While the work can be emotionally taxing, Russell said the guardians know their work ensures that their clients are treated with dignity. There is relatively little turnover in the office, which is the equivalent of six full-time employees and an assistant attorney general to serve the entire state.
Russell is proud of the fact, in spite of a $200,000 budget cut, the agency has managed to serve a caseload that hovers around 200 people each. Each caseworker personally oversees about 20 clients, while others are managed by contract agencies.
The most frustrating aspect of the job is not being able to find appropriate resources for a client when they need them most. "That's what wears us out," Russell said.
While each client requires a mountain of paperwork, there are times that the job simply boils down to being a comforting presence to a person who is alone in the world.
"Literally, you sit there and hold their hands. If a guardian knows a person is close to passing, they will go and sit with that person," Russell said.
Their deaths can exact a personal toll because "you get attached to the person," Russell said. But the guardians take solace in the fact that the office has worked to ensure their clients have been well cared for and they have been safe, she said.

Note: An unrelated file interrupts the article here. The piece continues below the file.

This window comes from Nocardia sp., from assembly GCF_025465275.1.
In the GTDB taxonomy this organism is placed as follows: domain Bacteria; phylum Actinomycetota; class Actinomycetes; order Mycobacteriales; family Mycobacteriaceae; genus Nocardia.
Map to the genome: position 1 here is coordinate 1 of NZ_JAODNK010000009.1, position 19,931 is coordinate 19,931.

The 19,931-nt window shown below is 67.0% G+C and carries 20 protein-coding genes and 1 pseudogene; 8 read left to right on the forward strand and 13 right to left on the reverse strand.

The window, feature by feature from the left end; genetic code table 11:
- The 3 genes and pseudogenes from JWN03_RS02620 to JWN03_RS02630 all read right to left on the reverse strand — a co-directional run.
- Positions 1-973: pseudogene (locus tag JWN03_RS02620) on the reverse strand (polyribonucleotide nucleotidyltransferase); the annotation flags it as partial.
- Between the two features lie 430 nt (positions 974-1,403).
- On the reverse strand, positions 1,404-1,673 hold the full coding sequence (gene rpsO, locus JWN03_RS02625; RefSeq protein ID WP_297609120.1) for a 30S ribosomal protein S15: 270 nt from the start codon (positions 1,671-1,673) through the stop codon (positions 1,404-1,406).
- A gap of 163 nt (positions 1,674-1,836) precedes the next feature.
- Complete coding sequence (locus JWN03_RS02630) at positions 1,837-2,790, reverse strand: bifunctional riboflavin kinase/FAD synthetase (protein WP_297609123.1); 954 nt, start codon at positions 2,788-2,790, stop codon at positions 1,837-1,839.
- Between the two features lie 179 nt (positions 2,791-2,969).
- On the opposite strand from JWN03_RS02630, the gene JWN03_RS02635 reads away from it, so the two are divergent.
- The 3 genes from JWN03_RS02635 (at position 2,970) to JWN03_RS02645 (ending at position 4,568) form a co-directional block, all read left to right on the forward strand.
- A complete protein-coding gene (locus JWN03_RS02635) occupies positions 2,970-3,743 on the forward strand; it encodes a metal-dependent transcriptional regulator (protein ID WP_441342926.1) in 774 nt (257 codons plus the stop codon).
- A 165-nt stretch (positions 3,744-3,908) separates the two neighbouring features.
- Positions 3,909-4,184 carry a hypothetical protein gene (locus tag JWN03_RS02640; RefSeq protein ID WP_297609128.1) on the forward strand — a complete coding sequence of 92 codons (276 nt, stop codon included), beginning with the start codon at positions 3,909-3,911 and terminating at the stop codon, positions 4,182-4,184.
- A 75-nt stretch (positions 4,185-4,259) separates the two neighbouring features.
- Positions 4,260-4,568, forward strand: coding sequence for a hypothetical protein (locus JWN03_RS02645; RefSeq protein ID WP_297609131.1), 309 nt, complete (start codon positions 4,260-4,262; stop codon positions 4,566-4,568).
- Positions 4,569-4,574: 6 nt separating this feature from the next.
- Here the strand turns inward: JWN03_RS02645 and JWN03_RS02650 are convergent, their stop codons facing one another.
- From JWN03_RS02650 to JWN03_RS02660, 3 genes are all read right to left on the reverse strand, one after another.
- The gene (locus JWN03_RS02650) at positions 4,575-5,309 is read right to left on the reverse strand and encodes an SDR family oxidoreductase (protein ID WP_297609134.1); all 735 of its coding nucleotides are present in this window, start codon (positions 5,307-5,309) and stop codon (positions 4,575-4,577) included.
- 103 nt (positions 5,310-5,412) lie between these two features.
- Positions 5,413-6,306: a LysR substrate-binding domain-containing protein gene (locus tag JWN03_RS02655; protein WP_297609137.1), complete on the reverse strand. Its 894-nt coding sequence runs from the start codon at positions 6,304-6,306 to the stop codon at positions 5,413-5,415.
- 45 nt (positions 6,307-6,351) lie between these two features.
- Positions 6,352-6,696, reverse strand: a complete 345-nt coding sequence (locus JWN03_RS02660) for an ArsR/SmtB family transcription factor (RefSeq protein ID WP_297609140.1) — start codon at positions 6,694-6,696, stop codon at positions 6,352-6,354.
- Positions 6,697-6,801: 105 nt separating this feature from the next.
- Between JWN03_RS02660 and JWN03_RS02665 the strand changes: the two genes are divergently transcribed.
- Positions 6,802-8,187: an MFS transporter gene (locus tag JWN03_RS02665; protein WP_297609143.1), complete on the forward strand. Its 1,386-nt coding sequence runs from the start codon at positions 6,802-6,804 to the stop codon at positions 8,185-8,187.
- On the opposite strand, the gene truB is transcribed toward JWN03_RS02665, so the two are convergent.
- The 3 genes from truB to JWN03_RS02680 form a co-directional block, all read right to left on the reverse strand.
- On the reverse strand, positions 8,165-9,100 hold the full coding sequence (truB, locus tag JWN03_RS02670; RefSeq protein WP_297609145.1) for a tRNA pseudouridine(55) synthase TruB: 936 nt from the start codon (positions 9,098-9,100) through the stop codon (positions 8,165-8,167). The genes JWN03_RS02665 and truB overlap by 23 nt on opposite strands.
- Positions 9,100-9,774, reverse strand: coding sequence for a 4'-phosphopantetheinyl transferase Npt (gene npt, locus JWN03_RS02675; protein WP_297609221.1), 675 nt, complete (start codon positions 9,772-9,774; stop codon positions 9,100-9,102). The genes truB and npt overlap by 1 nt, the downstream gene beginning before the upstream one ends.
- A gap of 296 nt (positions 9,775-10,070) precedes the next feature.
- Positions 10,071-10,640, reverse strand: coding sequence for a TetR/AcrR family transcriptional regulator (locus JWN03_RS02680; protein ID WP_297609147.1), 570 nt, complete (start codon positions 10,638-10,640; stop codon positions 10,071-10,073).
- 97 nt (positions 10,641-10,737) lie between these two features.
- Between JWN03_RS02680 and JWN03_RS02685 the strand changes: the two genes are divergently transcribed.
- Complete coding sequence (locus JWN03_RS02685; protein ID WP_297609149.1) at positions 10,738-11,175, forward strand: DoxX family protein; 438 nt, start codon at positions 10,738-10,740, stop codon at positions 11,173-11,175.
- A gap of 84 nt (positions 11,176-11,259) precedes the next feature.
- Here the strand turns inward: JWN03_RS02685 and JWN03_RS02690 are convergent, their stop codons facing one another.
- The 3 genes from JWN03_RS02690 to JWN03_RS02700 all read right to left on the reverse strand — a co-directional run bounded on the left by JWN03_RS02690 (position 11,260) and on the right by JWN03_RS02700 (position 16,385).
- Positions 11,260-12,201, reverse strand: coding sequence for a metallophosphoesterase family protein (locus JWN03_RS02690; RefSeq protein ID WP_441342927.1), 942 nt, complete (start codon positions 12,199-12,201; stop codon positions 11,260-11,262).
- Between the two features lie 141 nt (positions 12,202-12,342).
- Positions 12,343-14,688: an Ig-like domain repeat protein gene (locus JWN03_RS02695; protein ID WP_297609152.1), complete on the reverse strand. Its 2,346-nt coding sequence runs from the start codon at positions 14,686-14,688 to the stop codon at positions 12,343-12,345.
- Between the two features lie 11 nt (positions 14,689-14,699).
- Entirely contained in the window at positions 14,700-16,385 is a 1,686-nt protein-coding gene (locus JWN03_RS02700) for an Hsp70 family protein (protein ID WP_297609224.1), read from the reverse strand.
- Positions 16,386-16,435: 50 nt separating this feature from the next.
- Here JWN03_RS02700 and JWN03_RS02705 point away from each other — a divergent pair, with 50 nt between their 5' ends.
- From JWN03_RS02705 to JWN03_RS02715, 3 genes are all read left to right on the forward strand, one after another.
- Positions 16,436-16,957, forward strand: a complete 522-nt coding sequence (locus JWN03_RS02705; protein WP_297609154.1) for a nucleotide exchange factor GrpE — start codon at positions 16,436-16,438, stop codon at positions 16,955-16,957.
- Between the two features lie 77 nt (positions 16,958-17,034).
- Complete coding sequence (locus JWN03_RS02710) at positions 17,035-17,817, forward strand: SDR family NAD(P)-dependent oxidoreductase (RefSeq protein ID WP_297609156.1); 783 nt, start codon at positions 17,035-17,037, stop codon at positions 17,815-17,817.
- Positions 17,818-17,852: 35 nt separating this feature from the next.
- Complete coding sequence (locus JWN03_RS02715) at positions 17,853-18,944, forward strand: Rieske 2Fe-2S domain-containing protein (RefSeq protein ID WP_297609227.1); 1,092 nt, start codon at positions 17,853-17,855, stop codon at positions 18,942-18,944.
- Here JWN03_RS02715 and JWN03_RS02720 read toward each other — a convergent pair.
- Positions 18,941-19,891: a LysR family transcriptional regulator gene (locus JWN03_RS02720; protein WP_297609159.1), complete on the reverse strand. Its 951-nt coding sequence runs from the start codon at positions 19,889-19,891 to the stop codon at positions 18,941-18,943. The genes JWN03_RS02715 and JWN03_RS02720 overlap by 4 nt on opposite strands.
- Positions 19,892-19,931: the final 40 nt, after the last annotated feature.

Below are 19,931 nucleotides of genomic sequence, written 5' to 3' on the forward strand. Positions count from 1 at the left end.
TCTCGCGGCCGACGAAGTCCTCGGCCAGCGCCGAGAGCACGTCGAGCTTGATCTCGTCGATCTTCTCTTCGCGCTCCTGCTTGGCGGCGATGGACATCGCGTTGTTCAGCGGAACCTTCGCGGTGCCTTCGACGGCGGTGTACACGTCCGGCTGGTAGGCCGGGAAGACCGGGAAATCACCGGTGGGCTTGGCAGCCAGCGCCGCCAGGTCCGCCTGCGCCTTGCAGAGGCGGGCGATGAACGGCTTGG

"They have been given dignity, respect, safety and peace. That's a really good thing."
RIGHTS OF WARDS AND RESPONSIBILITIES OF GUARDIANS AND CONSERVATORS
Wards have the right to:
Dress and groom themselves as they wish
Choose what they eat
Keep a personal routine
Choose their friends and associates
Keep and use personal possessions
Private time and space
Be intimate with others of their choosing
Know why decisions about them are made and appeal those decisions they disagree with
As the court to end a guardianship, appoint a different guardian or modify a guardianship
Not be sterilized
Guardians are generally responsible for:
Determining where the ward lives
Making sure the ward's basic needs are met
Making decisions about the ward's health care, rehabilitation and treatment
Keeping track and taking care of the ward's property and personal possessions
Making some financial decisions for the ward, if the ward does not have a conservator
Protecting and advocating for the ward's rights
Conservators are generally responsible for:
Using the protected person's income and financial resources to provide for the person's care, support and comfort, and to pay the person's bills and debts
Keeping track and taking care of the protected person's property and personal possessions
Investing or selling the protected person's assets and property, if this must be done to meet the person's needs
SOURCE: "A Guide to Guardian Services in Utah," Utah Department of Human Services Office of Public Guardian